-    Renal tubules secrete H+
-    H+ excreted in urine
-    Exchanged for sodium ion
-    Only possible when H+ concentration inside tubule cells is greater than H+ concentration in kidney filtrate

Renal System
-    The final line of defense against acid-base imbalance is the renal system. The kidneys are able to selectively change the amount of H+ secreted into urine and therefor passed from the body.
-     If the pH of the solution being filtered in the nephron is acidic, the kidneys increase the amount of H+ secreted into the urine, thereby decreasing the acidity and increasing pH in the blood/body.
-    If the pH in the kidneys is alkalotic, the tubules in the nephrons will decrease the amount of H+ secreted, thereby increasing the acidity and lowering pH in the blood/body. While the kidneys are best able to compensate for large variations in pH, their effect is not seen for hours or even days.
-    Can eliminate large amounts of acid
-    Can also excrete base
-    Can conserve and produce bicarbonate ions
-    Most effective regulator of pH
-    If kidneys fail, pH balance fails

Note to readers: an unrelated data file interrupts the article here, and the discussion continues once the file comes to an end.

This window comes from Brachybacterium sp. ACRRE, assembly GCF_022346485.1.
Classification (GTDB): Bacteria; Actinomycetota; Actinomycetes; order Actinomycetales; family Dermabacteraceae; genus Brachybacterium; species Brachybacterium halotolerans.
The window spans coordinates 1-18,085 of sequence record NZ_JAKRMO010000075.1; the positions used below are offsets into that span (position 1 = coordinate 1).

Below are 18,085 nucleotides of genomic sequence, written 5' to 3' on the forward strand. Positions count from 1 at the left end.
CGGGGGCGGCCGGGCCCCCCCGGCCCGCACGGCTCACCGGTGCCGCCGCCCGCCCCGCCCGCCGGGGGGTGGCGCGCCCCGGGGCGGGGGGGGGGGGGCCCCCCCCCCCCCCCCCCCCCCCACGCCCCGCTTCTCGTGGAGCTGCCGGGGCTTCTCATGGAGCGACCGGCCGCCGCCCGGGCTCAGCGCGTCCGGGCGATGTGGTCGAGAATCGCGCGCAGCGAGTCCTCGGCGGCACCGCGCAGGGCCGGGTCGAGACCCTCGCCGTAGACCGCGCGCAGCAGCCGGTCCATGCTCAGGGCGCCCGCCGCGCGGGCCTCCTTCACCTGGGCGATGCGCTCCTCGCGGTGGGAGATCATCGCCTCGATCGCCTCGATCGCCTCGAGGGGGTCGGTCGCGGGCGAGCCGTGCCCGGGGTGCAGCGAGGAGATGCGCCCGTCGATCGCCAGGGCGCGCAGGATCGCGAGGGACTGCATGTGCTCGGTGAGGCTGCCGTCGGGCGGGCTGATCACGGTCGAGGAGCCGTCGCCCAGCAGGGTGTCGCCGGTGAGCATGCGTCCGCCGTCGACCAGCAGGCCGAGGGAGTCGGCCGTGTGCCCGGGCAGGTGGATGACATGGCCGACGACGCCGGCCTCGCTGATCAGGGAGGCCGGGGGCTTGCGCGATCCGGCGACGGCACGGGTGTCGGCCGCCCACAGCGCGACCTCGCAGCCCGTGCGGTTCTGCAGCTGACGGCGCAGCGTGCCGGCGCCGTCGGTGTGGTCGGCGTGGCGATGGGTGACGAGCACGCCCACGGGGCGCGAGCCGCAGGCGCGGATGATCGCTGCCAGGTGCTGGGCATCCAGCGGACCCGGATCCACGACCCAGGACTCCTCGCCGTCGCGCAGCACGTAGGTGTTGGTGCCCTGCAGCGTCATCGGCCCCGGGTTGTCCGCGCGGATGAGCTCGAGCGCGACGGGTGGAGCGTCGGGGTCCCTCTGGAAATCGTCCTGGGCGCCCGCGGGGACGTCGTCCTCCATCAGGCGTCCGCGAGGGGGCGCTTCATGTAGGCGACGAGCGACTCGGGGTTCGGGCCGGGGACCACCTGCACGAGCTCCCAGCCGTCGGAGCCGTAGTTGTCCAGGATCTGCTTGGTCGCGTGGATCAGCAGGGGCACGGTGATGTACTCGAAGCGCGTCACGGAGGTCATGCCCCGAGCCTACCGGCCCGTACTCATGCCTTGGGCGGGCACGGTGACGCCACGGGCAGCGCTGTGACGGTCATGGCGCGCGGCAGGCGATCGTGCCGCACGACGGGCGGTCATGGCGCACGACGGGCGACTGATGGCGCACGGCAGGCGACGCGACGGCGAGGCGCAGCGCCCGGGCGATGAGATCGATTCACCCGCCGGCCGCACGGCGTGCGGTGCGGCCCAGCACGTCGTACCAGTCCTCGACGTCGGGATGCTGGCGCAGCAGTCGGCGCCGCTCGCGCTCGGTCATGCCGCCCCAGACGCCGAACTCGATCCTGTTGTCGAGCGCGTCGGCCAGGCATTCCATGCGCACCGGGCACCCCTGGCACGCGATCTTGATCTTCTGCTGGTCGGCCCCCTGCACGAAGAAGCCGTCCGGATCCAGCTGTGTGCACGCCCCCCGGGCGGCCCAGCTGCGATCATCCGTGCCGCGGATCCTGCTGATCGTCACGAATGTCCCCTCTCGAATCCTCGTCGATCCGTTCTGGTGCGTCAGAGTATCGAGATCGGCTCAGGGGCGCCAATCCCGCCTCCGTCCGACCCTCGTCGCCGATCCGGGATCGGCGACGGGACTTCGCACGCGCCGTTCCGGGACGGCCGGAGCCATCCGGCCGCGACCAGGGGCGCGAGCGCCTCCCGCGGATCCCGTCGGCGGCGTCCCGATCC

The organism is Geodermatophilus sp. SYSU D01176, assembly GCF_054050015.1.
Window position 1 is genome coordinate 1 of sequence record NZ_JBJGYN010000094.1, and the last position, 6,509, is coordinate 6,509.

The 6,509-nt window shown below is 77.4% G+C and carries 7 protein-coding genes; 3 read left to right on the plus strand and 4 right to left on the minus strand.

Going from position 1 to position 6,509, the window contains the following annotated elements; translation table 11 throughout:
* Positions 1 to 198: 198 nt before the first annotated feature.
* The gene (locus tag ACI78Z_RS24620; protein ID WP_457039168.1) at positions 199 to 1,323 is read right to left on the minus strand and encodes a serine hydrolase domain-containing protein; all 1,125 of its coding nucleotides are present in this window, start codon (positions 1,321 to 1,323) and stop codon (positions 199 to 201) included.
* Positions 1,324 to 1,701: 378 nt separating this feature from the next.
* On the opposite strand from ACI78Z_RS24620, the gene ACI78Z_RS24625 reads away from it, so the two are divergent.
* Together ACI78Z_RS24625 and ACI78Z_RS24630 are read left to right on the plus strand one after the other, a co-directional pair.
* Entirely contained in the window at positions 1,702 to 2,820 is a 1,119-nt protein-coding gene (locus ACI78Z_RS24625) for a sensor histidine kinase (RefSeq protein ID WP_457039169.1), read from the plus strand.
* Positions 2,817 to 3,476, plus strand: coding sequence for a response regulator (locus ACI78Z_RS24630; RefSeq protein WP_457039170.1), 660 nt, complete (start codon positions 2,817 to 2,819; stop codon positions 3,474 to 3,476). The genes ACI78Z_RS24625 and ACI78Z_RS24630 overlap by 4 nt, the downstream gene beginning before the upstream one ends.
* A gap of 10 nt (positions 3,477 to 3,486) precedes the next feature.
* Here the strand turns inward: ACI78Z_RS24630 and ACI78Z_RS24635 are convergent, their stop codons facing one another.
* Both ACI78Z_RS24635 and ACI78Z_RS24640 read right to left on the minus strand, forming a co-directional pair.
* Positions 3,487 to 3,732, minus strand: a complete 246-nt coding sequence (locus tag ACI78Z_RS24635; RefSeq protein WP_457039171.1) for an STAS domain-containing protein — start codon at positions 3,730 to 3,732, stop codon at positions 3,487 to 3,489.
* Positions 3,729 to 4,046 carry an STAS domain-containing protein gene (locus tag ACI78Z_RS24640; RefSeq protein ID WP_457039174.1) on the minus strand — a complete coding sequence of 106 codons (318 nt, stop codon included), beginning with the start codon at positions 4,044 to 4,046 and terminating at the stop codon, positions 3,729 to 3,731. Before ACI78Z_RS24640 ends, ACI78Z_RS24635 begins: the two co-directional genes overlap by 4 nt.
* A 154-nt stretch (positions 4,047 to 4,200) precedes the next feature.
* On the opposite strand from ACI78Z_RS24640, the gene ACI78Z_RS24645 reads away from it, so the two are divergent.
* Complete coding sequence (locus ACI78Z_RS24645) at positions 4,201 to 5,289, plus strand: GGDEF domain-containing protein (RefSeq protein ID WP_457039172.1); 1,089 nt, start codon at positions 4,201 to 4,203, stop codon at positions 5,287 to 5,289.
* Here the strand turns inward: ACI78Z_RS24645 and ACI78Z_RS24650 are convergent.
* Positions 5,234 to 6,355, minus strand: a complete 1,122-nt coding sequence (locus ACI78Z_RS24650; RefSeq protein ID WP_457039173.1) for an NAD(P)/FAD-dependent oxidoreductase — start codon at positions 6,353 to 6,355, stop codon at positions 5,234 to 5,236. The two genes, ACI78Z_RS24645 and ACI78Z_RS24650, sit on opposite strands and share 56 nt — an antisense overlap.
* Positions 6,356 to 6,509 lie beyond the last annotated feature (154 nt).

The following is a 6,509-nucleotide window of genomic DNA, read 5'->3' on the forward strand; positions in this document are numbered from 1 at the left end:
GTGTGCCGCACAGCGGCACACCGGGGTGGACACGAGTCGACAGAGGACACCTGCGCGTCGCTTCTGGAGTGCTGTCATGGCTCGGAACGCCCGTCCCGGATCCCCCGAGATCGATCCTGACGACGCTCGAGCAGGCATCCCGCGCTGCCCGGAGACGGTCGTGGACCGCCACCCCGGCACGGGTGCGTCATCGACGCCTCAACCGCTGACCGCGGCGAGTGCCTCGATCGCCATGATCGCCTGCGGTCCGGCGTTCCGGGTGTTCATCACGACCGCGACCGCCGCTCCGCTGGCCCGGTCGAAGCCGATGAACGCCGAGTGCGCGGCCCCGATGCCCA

The Body and pH
-    Homeostasis of pH is tightly controlled
-    Blood = 7.35 – 7.45
-    < 6.8 or > 8.0 death occurs
-    Acidosis (acidemia) below 7.35
-    Alkalosis (alkalemia) above 7.45
-    Acids are H+ donors.
-    Bases are H+ acceptors, or give up OH- in solution.
Small changes in pH can produce major disturbances
•    Most enzymes function only with narrow pH ranges
•    Acid-base balance can also affect electrolytes (Na+, K+, Cl-)
•    Can also affect hormones
Rates of correction
-    Buffers function almost instantly
-    Respiratory mechanisms take several minutes to hours
-    Renal mechanisms may take several hours to days
-    Normal metabolism produces H+ (acidity)
-    Three Homeostatic mechanisms:
-    Buffer systems - instantaneous; temporary
-    Exhalation of CO2 - operates within minutes; cannot completely correct serious imbalances
-    Kidney excretion - can completely correct any imbalance (eventually)

Acid-Base Balance
•    CNS and peripheral chemoreceptors note changes in blood pH
•    Increased [H+] causes immediate hyperventilation and later increased renal secretion of [H+] and [NH4+]
•    Decreased [H+] causes immediate hypoventilation and later decreased renal secretion of [H+] and [NH4+]